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|Astrology, Hermeneutics and Metaphorical Web
by Aldo Mazzucchelli
Ed. N.: Aldo Mazzucchelli's important paper has been published in English with the title "Celestial Weathercock, Diagrams & Metaphorical Web: Some Semiotic Considerations on Western Astrology" in the magazine S - European Journal for Semiotic Studies (Vol. 12 (4), 2000, Vienna). The font greek.ttf (that can be found at the address: ftp://ftp.ac-toulouse.fr/pub/lettres/grec/greek.ttf ), is necessary for the reading of the Greek terms.
This paper sets out to study the nature of astrological activity, resorting mainly to some ideas taken from Peircean semiotics. After a brief description of some fundamental astrological procedures, the paper sets out to demostrate how the state-ments usually made about this subject –mainly in the scientific field, and particularly in astronomy– do not normally consider the specific manner in which astrology oper-ates. Astrological statements do not refer to the "planets" and their "influences" as en-tities and material forces, but as cosmic indices that can only be interpreted if taken as symbols through a web of intertwined metaphors hermeneutically fixed in a specific cultural tradition. Next, following some of Paul Ricoeur's ideas, the notions of meta-phor and symbol as interrelated but different entities are discussed. Metaphors are construed as a case of an absurd and anomalous predicate which depends on iconicity to establish a new meaning, while symbols are seen as double-natured entities, verbal (logos) on the one hand and non-verbal or natural (bios) on the other. Symbols, which are rooted in the natural world, demand a "labor of meaning" from speech, which is mostly fulfilled by the visual-iconic and the verbal-metaphoric. After some considerations on the argumentative role of the mythological element in astrological interpretation, it is concluded that it is possible to discuss the interest of astrology, if we do so within its specific language and its own referents, when it is applied and controlled by the community of experts who actually know it well and make use of it.
A brief remark on the article, from Fernando Andacht, Editor of S - European Journal for Semiotic Studies (Issue 12 (4), 2000, pp. 614-615).
"[...] From this baroque bloody matter, we proceed to the classical mind games in A. Mazzucchelli's work on two comparative semiotic Systems, namely, Western astrology (charts) and the Western doctrine of semiosis. A subject which seems a priori to be destined only to a debunking exercise –one more stone cast against that flimsy abode of charlatans– becomes a dazzling and well-argued meditation on the creative possibilities of the non-academic hermeneutic tradition of astrology, when viewed in the light of Peircean semiotic. With the help of European hermeneutics (Ricoeur, Gadamer), Mazzucchelli unfolds a fascinating argument which shows the poetic power of the astrological chart when it is not only considered as an index of the celestial weathercock, but also a metaphoric string (mitoj) with which endless meaningful stories (màqoi) are woven, for the benefit of the astrologic addressee. The author applies with accuracy and originality the Pragmatic Maxim to the Hermetic maxim ("As it is above, so it is below"). Notions such as denotation, connotation, index, icon and symbol are confronted to the rich theological and literary concept of "symbol", in order to account for the unique attraction that for thousands of years this interpretative, unscientific but not wholly inaccurate strategy has held for so many people. As we speak of comparative literature, maybe we should also con-sider the advantages of pondering over comparative semiotic systems, even if one or the other of the terms considered does not enjoy scientific legitimacy. The insights that abound in this paper more than justify the bold decision of carrying such an inclusion."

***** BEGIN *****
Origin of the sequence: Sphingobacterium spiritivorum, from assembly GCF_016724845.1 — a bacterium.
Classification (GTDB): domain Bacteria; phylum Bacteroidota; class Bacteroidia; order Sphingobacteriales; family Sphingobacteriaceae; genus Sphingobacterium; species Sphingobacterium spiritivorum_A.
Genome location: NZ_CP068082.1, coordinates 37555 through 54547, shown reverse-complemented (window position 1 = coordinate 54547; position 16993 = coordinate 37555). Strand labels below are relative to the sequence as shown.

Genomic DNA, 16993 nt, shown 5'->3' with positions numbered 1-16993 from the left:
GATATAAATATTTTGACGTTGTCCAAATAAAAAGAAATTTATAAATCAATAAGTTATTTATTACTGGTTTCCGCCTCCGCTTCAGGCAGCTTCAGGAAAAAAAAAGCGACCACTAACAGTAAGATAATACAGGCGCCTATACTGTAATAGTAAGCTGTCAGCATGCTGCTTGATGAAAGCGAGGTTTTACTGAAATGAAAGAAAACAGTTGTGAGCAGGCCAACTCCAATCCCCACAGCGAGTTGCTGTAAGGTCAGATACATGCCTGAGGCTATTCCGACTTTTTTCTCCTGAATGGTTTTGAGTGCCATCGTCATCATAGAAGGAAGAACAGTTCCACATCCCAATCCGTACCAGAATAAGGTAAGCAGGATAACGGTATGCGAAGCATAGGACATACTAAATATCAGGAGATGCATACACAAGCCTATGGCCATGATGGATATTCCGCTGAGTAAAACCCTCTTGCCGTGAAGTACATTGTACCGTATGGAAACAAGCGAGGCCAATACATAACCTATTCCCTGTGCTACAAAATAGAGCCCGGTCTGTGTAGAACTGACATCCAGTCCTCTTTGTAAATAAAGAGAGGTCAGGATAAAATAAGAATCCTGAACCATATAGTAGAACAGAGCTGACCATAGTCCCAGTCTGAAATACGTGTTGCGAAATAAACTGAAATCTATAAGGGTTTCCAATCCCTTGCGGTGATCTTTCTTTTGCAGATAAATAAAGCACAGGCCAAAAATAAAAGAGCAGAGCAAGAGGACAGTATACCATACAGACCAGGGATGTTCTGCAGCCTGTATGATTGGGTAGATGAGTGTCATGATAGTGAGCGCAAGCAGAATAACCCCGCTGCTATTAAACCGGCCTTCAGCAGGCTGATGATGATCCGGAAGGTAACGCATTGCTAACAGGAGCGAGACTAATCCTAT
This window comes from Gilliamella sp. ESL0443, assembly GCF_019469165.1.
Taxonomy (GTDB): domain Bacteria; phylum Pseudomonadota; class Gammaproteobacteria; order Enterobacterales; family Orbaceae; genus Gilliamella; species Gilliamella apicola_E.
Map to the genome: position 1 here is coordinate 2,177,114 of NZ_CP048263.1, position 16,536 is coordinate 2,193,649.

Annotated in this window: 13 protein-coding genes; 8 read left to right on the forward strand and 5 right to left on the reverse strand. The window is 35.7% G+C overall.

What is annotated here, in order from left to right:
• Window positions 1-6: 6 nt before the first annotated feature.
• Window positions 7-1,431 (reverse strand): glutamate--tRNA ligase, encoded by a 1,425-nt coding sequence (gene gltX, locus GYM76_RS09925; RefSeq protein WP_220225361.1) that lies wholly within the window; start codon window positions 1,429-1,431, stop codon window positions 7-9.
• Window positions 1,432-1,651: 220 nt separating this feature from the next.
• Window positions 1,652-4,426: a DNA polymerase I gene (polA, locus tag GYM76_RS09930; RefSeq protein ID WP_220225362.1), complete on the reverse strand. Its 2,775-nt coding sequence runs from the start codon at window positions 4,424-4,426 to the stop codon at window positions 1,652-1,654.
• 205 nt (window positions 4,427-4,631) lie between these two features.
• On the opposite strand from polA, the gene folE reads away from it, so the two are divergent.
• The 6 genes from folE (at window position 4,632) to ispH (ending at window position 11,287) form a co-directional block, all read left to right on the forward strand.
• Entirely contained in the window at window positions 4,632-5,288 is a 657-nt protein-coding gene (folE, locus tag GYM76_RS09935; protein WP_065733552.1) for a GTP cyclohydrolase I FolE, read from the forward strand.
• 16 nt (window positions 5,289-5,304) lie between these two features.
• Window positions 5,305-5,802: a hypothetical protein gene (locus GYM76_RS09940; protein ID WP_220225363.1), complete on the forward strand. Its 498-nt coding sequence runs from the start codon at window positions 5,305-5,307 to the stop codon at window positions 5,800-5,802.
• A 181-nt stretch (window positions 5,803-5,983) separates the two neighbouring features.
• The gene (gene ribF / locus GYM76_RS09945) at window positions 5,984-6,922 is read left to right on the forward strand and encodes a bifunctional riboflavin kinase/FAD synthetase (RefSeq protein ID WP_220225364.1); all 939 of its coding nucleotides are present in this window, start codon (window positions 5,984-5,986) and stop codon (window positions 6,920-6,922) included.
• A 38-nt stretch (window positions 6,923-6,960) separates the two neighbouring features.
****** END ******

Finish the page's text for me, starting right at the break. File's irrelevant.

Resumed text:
"I hear you say: 'All that is not fact; it is poetry.' Nonsense! Bad poetry is false, I grant; but nothing is truer than true poetry. And let me tell the scientific men that the artists are much finer and more accurate observers than they are, except of the special minutiae that the scientific man is looking for"
(Charles S. Peirce, The Seven Systems of Metaphysics)
The view we shall present in this paper depicts astrology as an activity different both from the idea that about it have natural scientists, astronomers in particular, and from what many astrologers think and make of it. This must be clarified from the very beginning, since rather different activities have always found shelter under the "astrology".
On the one hand -its most obvious aspect- it includes some forms of generalised, superstitious, unfounded pseudo-divination, of the type of the solar sign astrology that appears on newspapers. On the other, it consists of the application and development of a model which generates applied significant analogies, what necessarily presupposes the existence of a kÒsmoj (cosmos)  , a general order of attractions and likenesses, whose suggestion of the grand and the distant may be used -taken as a model- in order to categorise, describe and understand the ways of being of the small and the nearby.